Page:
Whereas Israeli students would have previously had to travel internationally to gain training and education related to winemaking, Ohano College in Israel will soon bring that training to them, with Erle as one of its first teachers. Through the program they’ll be able to earn the equivalent of an associate’s degree after studying in the Golan Heights for two years. Students may then choose to complete a final year in France to receive the equivalent of a bachelor’s degree in winemaking. But students need not want to be vintners to learn the tricks of the trade from the master himself.
“I’m actually working on developing a program for people who are interested in wine,” Erle says. “They’ll come to the Golan Heights, where they can learn how to make wine and visit some wineries and do tastings.”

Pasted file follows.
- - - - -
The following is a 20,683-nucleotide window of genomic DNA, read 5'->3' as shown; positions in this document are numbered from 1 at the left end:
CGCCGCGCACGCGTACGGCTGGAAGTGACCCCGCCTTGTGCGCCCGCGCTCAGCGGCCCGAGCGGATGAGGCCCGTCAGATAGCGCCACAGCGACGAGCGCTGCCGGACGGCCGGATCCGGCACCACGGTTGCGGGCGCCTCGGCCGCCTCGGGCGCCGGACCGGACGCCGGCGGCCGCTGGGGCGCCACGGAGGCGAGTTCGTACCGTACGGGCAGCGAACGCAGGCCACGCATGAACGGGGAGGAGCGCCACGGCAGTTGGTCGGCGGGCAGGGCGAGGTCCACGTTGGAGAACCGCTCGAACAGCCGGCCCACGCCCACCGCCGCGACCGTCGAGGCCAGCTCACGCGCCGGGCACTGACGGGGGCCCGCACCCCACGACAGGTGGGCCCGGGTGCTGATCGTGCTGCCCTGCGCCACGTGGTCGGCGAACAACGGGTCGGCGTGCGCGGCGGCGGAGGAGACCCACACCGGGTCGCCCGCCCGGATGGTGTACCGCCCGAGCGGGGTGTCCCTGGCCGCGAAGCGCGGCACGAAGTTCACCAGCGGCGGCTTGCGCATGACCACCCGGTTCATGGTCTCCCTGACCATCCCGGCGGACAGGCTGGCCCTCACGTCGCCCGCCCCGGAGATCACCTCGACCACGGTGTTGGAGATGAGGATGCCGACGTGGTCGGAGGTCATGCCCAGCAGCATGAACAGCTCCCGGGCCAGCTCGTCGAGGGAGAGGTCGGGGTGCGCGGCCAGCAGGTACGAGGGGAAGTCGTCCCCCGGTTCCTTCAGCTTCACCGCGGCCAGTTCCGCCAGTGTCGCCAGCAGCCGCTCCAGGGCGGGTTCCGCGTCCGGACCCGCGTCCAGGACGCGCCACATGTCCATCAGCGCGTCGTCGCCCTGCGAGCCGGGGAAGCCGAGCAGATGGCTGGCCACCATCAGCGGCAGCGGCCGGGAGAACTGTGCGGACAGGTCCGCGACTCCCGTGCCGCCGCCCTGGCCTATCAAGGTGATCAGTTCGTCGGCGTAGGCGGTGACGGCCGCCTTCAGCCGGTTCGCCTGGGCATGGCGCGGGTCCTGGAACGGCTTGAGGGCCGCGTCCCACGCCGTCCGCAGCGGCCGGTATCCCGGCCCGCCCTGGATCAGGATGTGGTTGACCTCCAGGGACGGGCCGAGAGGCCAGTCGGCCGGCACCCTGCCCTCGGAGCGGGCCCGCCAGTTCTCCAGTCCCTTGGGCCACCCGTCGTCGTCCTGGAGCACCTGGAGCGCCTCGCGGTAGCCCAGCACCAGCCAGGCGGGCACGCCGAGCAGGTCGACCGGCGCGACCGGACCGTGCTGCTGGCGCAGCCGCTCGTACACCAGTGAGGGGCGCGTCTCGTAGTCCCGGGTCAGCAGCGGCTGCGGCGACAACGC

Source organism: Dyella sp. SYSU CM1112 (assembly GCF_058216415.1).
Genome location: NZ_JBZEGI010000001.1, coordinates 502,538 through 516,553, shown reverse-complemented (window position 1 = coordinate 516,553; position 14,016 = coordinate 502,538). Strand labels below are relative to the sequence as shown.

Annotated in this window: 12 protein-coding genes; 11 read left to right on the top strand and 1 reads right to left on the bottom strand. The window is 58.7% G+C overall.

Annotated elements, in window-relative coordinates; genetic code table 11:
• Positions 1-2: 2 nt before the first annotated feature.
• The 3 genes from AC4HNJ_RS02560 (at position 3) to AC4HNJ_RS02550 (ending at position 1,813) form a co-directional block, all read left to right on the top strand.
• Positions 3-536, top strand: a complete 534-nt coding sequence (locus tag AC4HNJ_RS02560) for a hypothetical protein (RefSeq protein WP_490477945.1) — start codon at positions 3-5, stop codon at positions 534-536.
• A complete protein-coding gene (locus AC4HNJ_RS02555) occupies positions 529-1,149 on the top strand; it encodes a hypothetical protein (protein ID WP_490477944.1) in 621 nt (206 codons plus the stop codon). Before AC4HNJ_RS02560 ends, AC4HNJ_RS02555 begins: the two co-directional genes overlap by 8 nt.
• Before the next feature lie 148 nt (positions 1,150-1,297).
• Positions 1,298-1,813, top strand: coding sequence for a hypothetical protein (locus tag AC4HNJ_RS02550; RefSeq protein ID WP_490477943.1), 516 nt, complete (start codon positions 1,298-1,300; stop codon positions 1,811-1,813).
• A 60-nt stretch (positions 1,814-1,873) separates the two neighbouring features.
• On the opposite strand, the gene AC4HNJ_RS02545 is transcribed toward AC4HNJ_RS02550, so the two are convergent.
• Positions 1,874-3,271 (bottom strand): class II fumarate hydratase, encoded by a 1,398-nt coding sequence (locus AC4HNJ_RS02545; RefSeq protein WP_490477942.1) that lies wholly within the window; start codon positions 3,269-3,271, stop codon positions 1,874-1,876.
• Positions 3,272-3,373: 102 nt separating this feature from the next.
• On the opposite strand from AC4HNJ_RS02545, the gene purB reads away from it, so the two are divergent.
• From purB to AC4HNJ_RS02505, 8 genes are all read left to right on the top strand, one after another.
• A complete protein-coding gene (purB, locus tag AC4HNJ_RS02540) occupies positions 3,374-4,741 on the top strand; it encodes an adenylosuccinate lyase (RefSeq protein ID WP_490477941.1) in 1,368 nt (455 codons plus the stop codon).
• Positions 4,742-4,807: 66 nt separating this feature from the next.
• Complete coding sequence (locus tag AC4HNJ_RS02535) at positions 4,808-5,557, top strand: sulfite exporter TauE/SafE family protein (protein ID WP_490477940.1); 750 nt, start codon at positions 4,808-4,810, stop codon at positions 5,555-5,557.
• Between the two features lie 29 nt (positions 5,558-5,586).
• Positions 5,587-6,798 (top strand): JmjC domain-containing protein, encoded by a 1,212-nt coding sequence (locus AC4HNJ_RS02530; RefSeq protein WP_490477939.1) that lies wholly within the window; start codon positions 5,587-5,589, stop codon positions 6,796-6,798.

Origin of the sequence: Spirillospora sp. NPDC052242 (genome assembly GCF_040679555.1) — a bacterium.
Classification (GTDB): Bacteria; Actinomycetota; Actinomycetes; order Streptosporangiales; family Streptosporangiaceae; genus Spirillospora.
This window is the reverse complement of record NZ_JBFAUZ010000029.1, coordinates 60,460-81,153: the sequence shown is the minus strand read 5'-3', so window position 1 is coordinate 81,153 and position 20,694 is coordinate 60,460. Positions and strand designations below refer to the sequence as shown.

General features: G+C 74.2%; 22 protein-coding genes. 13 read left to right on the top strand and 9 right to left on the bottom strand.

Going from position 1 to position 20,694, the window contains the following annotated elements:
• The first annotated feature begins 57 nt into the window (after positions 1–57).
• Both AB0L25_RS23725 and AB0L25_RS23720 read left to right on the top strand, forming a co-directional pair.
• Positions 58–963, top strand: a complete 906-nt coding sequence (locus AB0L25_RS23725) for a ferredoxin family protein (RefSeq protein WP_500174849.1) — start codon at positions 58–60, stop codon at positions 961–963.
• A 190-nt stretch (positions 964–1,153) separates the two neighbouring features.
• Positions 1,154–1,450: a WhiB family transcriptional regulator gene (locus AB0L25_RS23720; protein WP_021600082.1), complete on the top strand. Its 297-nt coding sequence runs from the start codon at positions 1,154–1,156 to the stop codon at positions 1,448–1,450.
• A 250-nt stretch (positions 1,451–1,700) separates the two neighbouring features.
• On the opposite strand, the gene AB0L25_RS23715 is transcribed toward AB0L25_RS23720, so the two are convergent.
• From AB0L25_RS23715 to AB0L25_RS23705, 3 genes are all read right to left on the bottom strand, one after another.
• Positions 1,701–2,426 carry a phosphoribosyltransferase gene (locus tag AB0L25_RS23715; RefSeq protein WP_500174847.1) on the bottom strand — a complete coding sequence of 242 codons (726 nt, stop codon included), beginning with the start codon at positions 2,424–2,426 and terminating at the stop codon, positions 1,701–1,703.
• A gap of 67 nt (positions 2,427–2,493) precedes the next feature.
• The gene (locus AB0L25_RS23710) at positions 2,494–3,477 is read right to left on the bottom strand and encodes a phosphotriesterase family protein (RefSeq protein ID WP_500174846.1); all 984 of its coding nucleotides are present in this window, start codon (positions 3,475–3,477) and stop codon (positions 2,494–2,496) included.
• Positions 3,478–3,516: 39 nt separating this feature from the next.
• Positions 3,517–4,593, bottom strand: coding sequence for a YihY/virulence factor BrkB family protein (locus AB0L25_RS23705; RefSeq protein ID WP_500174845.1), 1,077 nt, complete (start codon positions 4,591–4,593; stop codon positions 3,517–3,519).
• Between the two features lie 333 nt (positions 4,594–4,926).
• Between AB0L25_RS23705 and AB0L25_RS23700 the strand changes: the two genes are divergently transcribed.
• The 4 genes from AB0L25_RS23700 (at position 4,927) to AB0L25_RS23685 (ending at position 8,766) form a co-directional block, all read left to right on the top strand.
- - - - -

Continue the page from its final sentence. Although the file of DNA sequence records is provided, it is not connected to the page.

Though that project is still in the works, Erle says he hopes to combine it with a culinary program based in Eilat, so that participants can learn about food and wine pairing simultaneously.
For now, Erle is focused on bringing Israeli wine to consumers worldwide, fostering the same techniques used by ancient peoples in the historical land of the Bible to produce fantastic results.
“It’s really exciting to have a new-world wine industry based on old-world techniques,” he says. “Today, as Israel continues to flourish, the proliferation of boutique wineries throughout Israel is a testament to the success of the country, the entrepreneurial nature of its people and the wonder of the land itself.”
To learn more about Ari Erle and his Israel Wine Club, visit www.israelwineclub.com.